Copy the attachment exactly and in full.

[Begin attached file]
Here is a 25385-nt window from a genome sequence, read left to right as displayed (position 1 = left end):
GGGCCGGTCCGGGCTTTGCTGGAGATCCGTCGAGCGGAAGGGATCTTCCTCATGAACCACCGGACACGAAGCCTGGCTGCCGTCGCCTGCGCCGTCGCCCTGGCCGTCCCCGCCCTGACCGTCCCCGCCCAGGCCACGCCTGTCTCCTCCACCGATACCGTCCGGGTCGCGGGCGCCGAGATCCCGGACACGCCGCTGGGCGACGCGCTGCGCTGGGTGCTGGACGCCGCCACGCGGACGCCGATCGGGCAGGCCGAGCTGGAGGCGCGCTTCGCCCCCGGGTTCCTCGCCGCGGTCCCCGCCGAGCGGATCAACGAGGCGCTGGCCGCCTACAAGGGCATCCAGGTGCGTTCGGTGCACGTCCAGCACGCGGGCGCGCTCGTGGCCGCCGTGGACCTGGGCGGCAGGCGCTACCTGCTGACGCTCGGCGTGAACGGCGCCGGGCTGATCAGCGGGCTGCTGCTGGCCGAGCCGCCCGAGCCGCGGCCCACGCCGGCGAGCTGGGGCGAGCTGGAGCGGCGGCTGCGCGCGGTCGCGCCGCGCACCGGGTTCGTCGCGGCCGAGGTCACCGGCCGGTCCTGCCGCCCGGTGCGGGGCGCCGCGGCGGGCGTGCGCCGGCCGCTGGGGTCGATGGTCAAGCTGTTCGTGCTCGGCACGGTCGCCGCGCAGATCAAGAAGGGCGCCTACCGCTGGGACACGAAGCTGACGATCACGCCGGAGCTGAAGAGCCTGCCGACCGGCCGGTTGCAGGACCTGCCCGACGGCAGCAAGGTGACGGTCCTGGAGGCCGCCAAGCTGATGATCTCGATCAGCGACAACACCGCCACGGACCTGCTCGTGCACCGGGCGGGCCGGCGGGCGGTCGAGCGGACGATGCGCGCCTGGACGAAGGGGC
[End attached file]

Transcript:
Here is a 25385-nt window from a genome sequence, read left to right as displayed (position 1 = left end):
GGGCCGGTCCGGGCTTTGCTGGAGATCCGTCGAGCGGAAGGGATCTTCCTCATGAACCACCGGACACGAAGCCTGGCTGCCGTCGCCTGCGCCGTCGCCCTGGCCGTCCCCGCCCTGACCGTCCCCGCCCAGGCCACGCCTGTCTCCTCCACCGATACCGTCCGGGTCGCGGGCGCCGAGATCCCGGACACGCCGCTGGGCGACGCGCTGCGCTGGGTGCTGGACGCCGCCACGCGGACGCCGATCGGGCAGGCCGAGCTGGAGGCGCGCTTCGCCCCCGGGTTCCTCGCCGCGGTCCCCGCCGAGCGGATCAACGAGGCGCTGGCCGCCTACAAGGGCATCCAGGTGCGTTCGGTGCACGTCCAGCACGCGGGCGCGCTCGTGGCCGCCGTGGACCTGGGCGGCAGGCGCTACCTGCTGACGCTCGGCGTGAACGGCGCCGGGCTGATCAGCGGGCTGCTGCTGGCCGAGCCGCCCGAGCCGCGGCCCACGCCGGCGAGCTGGGGCGAGCTGGAGCGGCGGCTGCGCGCGGTCGCGCCGCGCACCGGGTTCGTCGCGGCCGAGGTCACCGGCCGGTCCTGCCGCCCGGTGCGGGGCGCCGCGGCGGGCGTGCGCCGGCCGCTGGGGTCGATGGTCAAGCTGTTCGTGCTCGGCACGGTCGCCGCGCAGATCAAGAAGGGCGCCTACCGCTGGGACACGAAGCTGACGATCACGCCGGAGCTGAAGAGCCTGCCGACCGGCCGGTTGCAGGACCTGCCCGACGGCAGCAAGGTGACGGTCCTGGAGGCCGCCAAGCTGATGATCTCGATCAGCGACAACACCGCCACGGACCTGCTCGTGCACCGGGCGGGCCGGCGGGCGGTCGAGCGGACGATGCGCGCCTGGACGAAGGGGC